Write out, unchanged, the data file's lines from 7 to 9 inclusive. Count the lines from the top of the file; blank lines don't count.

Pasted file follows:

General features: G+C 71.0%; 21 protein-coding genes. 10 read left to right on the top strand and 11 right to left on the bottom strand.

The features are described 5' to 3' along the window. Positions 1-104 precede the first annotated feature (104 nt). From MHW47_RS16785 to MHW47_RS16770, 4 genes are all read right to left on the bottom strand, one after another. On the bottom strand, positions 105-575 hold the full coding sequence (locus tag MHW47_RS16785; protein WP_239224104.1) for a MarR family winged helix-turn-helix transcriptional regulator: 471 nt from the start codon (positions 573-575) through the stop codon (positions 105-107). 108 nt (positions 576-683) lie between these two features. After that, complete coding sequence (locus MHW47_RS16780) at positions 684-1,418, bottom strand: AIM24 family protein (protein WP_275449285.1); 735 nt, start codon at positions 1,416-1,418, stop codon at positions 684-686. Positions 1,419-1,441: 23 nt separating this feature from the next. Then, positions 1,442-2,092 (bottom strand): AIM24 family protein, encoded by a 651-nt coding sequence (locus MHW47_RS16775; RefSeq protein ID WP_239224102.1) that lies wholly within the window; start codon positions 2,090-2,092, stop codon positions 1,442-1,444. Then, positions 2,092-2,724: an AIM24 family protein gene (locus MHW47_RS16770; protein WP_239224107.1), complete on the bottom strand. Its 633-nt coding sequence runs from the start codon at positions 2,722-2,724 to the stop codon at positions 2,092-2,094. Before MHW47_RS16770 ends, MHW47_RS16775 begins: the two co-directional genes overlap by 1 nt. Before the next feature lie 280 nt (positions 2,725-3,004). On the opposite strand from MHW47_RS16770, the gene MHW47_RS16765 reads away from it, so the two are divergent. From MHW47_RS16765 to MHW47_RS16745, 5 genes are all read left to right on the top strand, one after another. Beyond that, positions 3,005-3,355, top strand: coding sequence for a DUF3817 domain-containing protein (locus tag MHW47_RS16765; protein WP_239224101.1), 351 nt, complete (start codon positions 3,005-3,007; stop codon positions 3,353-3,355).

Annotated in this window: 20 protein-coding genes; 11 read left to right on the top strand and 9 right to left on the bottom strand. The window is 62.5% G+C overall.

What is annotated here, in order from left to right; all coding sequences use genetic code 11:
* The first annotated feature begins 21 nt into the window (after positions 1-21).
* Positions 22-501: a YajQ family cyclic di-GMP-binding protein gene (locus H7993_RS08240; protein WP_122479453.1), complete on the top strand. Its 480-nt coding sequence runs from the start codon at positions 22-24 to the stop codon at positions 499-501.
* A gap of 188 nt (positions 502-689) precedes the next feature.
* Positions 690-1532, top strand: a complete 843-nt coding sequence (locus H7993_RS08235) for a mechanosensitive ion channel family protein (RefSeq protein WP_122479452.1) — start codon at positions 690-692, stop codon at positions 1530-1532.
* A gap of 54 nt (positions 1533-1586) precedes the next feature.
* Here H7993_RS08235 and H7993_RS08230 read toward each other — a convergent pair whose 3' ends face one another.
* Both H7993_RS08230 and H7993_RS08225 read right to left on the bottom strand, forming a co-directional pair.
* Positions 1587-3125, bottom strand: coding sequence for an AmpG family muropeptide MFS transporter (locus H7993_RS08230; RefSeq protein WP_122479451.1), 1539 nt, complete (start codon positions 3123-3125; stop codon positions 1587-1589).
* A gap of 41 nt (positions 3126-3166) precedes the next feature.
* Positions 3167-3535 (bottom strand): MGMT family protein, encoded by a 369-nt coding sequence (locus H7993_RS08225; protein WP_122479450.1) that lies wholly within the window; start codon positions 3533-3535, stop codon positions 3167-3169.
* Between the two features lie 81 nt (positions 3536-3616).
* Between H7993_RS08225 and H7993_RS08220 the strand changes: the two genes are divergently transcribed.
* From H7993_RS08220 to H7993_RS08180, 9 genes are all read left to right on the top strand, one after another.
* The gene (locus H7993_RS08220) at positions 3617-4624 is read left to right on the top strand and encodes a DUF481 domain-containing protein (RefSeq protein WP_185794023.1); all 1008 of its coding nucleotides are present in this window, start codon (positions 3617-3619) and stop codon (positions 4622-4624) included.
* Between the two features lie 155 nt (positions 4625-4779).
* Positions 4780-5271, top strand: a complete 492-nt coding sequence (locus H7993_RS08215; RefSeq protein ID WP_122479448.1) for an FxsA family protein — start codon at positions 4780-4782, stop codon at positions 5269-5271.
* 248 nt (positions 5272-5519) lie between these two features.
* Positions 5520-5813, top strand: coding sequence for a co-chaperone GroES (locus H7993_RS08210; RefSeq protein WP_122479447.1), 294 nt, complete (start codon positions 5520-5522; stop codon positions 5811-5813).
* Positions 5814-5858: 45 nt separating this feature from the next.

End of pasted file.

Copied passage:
* A gap of 188 nt (positions 502-689) precedes the next feature.
* Positions 690-1532, top strand: a complete 843-nt coding sequence (locus H7993_RS08235) for a mechanosensitive ion channel family protein (RefSeq protein WP_122479452.1) — start codon at positions 690-692, stop codon at positions 1530-1532.
* A gap of 54 nt (positions 1533-1586) precedes the next feature.